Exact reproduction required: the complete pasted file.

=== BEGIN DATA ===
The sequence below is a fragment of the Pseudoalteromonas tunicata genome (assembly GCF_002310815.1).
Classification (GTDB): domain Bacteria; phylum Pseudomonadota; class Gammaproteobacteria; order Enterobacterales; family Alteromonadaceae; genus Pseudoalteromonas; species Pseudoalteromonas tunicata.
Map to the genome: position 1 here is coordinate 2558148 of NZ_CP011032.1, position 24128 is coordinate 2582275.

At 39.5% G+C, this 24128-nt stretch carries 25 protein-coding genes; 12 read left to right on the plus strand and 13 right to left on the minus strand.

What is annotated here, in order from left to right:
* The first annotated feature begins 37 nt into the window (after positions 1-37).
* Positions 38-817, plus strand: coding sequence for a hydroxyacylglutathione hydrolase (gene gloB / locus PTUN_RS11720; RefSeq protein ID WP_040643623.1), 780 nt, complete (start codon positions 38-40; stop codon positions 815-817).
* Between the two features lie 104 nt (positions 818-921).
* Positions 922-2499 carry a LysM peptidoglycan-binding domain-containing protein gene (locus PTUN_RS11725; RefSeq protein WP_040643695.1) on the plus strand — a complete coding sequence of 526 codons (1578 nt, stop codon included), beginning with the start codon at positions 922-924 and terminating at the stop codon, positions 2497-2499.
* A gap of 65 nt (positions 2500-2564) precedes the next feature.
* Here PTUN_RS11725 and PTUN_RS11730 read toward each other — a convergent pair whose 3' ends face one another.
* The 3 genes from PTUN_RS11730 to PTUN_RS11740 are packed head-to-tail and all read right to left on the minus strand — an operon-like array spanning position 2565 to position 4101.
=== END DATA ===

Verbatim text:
The sequence below is a fragment of the Pseudoalteromonas tunicata genome (assembly GCF_002310815.1).
Classification (GTDB): domain Bacteria; phylum Pseudomonadota; class Gammaproteobacteria; order Enterobacterales; family Alteromonadaceae; genus Pseudoalteromonas; species Pseudoalteromonas tunicata.
Map to the genome: position 1 here is coordinate 2558148 of NZ_CP011032.1, position 24128 is coordinate 2582275.

At 39.5% G+C, this 24128-nt stretch carries 25 protein-coding genes; 12 read left to right on the plus strand and 13 right to left on the minus strand.

What is annotated here, in order from left to right:
* The first annotated feature begins 37 nt into the window (after positions 1-37).
* Positions 38-817, plus strand: coding sequence for a hydroxyacylglutathione hydrolase (gene gloB / locus PTUN_RS11720; RefSeq protein ID WP_040643623.1), 780 nt, complete (start codon positions 38-40; stop codon positions 815-817).
* Between the two features lie 104 nt (positions 818-921).
* Positions 922-2499 carry a LysM peptidoglycan-binding domain-containing protein gene (locus PTUN_RS11725; RefSeq protein WP_040643695.1) on the plus strand — a complete coding sequence of 526 codons (1578 nt, stop codon included), beginning with the start codon at positions 922-924 and terminating at the stop codon, positions 2497-2499.
* A gap of 65 nt (positions 2500-2564) precedes the next feature.
* Here PTUN_RS11725 and PTUN_RS11730 read toward each other — a convergent pair whose 3' ends face one another.
* The 3 genes from PTUN_RS11730 to PTUN_RS11740 are packed head-to-tail and all read right to left on the minus strand — an operon-like array spanning position 2565 to position 4101.